Vote Compass results show party divides on gay rights, abortion

New results from CBC Manitoba's interactive election tool Vote Compass show Manitobans diverge along party lines when asked about issues relating to gay rights and women's rights.

New Vote Compass results look at where Manitobans stand on moral issues

New Vote Compass results reveal divides along party lines in Manitoba on some moral issues. (Canadian Press)

New results from CBC Manitoba's interactive election tool Vote Compass show Manitobans diverge along party lines when asked about issues relating to gay rights and women's rights.

Sixty-one per cent of NDP supporters say abortion services should be more widely available in Manitoba compared to only 29 per cent of Progressive Conservative voters.

The findings are based on 8,635 respondents who participated in Vote Compass from March 15 to March 31, 2016.

"That's not surprising, historically the NDP has been much more in support of abortion … compared to the Progressive Conservatives," said political analyst Christopher Adams.

Overall most Manitobans are satisfied with the availability of abortion services or would like to see access improved, according to the Vote Compass results.

Adams said that may be one reason the PCs have not attempted to make abortion an election issue —discussing abortion access could alienate, for example, fiscal conservatives who lean progressive on social issues.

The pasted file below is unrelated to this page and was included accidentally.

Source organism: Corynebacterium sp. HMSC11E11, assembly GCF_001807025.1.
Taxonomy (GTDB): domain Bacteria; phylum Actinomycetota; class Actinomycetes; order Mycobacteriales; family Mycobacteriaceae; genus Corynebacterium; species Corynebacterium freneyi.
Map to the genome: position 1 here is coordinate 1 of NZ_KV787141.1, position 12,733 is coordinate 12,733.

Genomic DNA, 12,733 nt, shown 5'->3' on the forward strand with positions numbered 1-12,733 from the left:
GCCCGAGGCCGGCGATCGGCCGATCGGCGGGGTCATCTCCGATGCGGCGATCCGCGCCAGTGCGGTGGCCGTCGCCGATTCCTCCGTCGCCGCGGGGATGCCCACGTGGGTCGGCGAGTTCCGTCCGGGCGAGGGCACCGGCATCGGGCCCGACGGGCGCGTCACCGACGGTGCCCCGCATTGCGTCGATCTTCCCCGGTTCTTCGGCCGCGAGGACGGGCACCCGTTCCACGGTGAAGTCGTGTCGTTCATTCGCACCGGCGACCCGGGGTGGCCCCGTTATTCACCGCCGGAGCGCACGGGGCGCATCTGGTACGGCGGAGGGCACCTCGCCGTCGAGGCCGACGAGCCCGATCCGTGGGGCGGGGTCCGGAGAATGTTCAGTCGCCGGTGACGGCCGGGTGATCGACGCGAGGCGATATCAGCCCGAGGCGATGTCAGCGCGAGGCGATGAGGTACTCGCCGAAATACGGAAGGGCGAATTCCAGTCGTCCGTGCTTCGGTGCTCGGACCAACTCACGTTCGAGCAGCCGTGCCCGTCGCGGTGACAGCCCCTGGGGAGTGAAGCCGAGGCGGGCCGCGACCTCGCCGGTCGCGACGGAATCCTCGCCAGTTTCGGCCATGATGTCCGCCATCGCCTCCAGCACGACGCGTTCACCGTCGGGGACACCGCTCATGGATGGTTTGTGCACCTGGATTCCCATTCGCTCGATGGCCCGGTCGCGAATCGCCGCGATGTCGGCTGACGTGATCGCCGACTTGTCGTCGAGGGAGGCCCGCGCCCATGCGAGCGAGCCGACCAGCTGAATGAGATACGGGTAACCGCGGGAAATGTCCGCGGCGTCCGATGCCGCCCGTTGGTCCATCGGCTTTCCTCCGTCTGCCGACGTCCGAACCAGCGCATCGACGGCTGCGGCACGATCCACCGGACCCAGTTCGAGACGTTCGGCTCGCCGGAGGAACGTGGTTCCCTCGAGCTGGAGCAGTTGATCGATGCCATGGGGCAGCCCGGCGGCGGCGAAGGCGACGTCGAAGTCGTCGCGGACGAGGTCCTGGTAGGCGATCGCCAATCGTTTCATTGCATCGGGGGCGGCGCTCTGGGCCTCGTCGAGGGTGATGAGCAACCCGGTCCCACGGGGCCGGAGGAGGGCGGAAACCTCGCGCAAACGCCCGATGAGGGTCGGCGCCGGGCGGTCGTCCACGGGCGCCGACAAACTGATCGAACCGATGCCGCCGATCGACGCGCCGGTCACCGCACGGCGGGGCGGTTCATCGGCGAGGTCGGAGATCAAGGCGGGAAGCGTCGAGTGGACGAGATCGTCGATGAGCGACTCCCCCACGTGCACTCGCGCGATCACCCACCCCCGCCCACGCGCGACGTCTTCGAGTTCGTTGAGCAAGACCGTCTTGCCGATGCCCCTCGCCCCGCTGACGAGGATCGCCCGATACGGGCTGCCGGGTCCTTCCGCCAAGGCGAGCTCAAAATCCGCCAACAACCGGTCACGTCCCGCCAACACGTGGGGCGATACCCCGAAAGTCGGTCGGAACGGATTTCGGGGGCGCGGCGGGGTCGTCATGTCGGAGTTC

"There are those … who believe in the type of platform that the PCs have but don't necessarily support the socially conservative issues," said Adams.

"That's why, quite frankly, Brian Pallister stays away from this issue."

Adams cautions reading too much into the results because it's possible many Manitobans do not know how available abortion already is in the province.

On the issue of gay-straight alliances in schools there appeared to be similar division on the issue between right- and left-wing voters.

The Vote Compass results show that 77 per cent of NDP supporters believe schools should be required to allow gay-straight alliances whereas only 35 per cent of Progressive Conservatives support the idea.

"There is a division and partly that's because the NDP has been fairly open in terms of supporting the rights of young gay people," said Adams.

In 2013, the NDP passed Bill 18, a controversial anti-bullying legislation that requires schools to accommodate students who want to start gay-straight alliances.

Though a lesser proportion than the NDP, the majority of Liberal and Green supporters also supported requiring schools to allow gay-straight alliances.

Across the board, the majority of all Manitobans, regardless of party affiliation, believe the controversial practice of conversion therapy, or attempting to convert homosexuals into heterosexuals, should be banned.

Developed by a team of social and statistical scientists from Vox Pop Labs, Vote Compass is a civic engagement application offered in Canada exclusively by CBC News. The findings are based on 8,635 respondents who participated in Vote Compass from March 15 to March 31, 2016. Unlike online opinion polls, respondents to Vote Compass are not pre-selected. Similar to opinion polls, however, the data are a non-random sample from the population and have been weighted in order to approximate a representative sample. Vote Compass data have been weighted by geography, gender, age, educational attainment, occupation and religion to ensure the sample's composition reflects that of the actual population of Manitoba according to census data and other population estimates.

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